Changing diets: How sports nutrition has evolved
From a fry-up and a few pints to protein supplements and pasta, it's different these days
Limerick’s Aaron Gillane celebrating after winning the hurling All-Ireland final in August 2018. He had his usual breakfast made by his mother that morning. Photograph: Ryan Byrne/Inpho
It was the night before the 2018 All-Ireland senior hurling final, and a realisation dawned on Limerick’s Aaron Gillane: his mother would not be around to cook him his usual pre-match breakfast.
She and his father, brother and sister had already travelled up to Dublin to stay in a hotel the night before the Croke Park showdown with Galway, and Gillane was now at a loss because his routine of a lifetime was thrown out of kilter.
Some 24 hours later the 22-year-old would be celebrating Limerick’s first All-Ireland title in 45 years, and, despite it all, his routine had not been broken.
“My mother drove back down on the Saturday night so she could make my breakfast the next morning. Just to keep the routine.
“She makes my breakfast before every match; three poached eggs and three rashers. I shouldn’t be telling Joe O’Connor that, but it did the trick for me. Routine is important, ticking the boxes. You try to do the same thing before every match. It does help to settle the nerves, gives you something else to think about other than the match.”
That’s certainly dedication from Mrs Gillane, and it shows just how crucial routine is for sportspeople, particularly when it comes to food.
A six-time All-Ireland winner with Kerry, Darragh Ó Sé saw plenty of changes in how intercounty teams dealt with nutrition from the start of his career in 1993 until retirement in 2010.
“If you had a home game you’d have your own breakfast in the morning which, back in the day, would consist of a fry or whatever. But, funny enough, even until the end of my career I’d have a few eggs in the morning, but it also depended on the time of the game.
“Whether you wanted to or not you were told to eat at a certain time, and you had no control over that. I remember an hour before the game having tea and sandwiches – the worst thing you could be having with all that white bread in your tummy when you’re playing. I remember before the Munster final in 1997 in Limerick we had sandwiches before and sure afterwards half the team was sick. The only fella that didn’t get sick was the fella who drank too much after the game because that must have killed the bug!”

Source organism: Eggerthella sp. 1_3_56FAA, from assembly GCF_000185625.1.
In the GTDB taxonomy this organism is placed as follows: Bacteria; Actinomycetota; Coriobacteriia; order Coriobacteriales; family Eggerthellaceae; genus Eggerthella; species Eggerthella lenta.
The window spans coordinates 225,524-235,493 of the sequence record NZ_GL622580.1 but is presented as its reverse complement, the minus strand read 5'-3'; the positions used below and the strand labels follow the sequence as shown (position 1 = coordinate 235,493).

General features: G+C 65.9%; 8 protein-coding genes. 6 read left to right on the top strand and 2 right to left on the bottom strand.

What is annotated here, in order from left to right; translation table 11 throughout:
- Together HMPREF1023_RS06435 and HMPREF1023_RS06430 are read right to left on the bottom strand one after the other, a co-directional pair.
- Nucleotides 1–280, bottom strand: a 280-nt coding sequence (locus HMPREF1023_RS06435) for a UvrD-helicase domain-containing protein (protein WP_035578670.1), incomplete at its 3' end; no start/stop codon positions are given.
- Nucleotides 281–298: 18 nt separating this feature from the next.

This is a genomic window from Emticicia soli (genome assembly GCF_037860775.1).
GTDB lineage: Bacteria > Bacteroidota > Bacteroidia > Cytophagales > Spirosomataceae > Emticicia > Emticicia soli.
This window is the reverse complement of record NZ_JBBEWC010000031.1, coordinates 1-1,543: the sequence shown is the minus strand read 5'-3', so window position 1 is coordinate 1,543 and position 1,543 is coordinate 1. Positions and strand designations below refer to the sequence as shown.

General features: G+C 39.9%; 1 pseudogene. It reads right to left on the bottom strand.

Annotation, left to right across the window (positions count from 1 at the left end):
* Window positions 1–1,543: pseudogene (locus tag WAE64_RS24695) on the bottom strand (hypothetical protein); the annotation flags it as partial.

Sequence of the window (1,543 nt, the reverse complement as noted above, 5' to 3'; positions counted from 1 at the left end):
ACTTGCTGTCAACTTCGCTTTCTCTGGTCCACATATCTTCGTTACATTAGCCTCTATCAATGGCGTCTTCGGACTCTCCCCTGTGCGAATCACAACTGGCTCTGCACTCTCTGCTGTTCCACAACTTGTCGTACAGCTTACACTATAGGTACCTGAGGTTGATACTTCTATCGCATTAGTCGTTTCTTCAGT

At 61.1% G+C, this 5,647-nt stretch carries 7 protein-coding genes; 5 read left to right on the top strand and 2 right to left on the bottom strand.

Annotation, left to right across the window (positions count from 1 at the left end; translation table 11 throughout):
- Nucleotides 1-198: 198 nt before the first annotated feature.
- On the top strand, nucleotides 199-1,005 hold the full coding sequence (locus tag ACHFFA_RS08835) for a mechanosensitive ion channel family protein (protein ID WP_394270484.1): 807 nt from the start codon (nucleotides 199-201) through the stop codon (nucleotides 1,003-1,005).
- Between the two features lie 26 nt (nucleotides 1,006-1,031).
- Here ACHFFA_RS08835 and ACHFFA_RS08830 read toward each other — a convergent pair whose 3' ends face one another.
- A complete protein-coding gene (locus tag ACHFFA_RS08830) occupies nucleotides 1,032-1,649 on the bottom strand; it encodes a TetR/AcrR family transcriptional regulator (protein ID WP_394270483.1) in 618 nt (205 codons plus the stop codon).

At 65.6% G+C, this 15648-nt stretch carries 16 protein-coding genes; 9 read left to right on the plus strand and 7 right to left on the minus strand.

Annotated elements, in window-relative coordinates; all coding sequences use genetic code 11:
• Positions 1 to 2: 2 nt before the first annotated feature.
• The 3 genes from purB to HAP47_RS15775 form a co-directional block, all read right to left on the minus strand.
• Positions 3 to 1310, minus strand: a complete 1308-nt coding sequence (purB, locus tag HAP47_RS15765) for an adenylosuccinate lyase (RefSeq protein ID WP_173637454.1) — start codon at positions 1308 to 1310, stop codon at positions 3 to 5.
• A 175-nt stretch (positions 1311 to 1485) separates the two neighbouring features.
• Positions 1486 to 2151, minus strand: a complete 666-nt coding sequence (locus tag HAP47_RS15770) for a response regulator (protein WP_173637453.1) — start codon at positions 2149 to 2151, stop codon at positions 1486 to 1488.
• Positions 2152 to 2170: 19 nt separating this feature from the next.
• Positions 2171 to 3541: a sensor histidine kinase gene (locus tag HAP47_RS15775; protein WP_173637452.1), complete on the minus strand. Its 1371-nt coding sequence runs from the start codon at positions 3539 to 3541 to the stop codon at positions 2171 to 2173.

Training ground canteen
One of the biggest controversies to come out of the Manchester United camp shortly after the ill-fated David Moyes took over as manager in 2013 was that he had banned chips at the Carrington training ground canteen.
Now, it would be a fair assumption to make that top-level professionals at one of the biggest football clubs in the world should not be eating chips, but this one did not go down well. Moyes said he did it “because a couple of players were overweight, and I didn’t think chips were good for their diet”, but it rankled so much with Rio Ferdinand in particular that the defender still seemed aggrieved when he wrote about it in his autobiography years later.
“It’s not something to go to the barricades over [the chips]. But all the lads were p****d off,” Ferdinand wrote. “And guess what happened after Moyes left and Ryan Giggs took over?
“Moyes has been gone about 20 minutes, we’re on the bikes warming up for the first training session and one of the lads says: ‘You know what? We’ve got to get on to Giggsy. We’ve got to get him to get us our f*****g chips back’.”
Chips were a long-time staple of professional football teams throughout the years, with steak and chips or egg and chips being two of the main pre-match meals of choice throughout the 20th century. Steak in particular was thought to provide the energy needed for a 90-minute football match.
In his autobiography Jimmy Greaves describes “heading off to Moody’s cafe in Canning Town where we would order our pre-match meal of roast beef and Yorkshire with all the trimmings or pie and mash followed by blackcurrant crumble and custard”.
Keep in mind this was at a time when players would reluctantly not drink alcohol the night before a match, but every other night of the week was fair game. It’s a wonder they could even move on those muddy pitches after all of that.
The liking for red meat went across all sports, with the 1949 US Ryder Cup team turning up in England armed with 600 steaks, six hams, 12 sides of beef and four boxes of bacon to sustain themselves and their wives for the month that they would spend on this side of the Atlantic. It was quickly daubed “Meatgate” by the British press, and became the main news story in the build-up to the event.
Over the years red meat before matches has turned to white, with chicken alongside pasta or rice becoming the trusted forms of slow-releasing energy.
“There were definitely huge changes over the years, even just in the intake of water to stop dehydration,” Ó Sé says. “That was relatively ignored when I started off in 1993. You were told to drink water but it wasn’t kind of overseen. It became more protein-based with rice and pasta and things like that.”
Salty rashers don’t exactly come under the category of protein-based, and are far from the ideal food to be eating to stay hydrated, but, as Gillane showed in August, bacon is a perfectly acceptable way to start the day when you’re ending 45 years of hurt.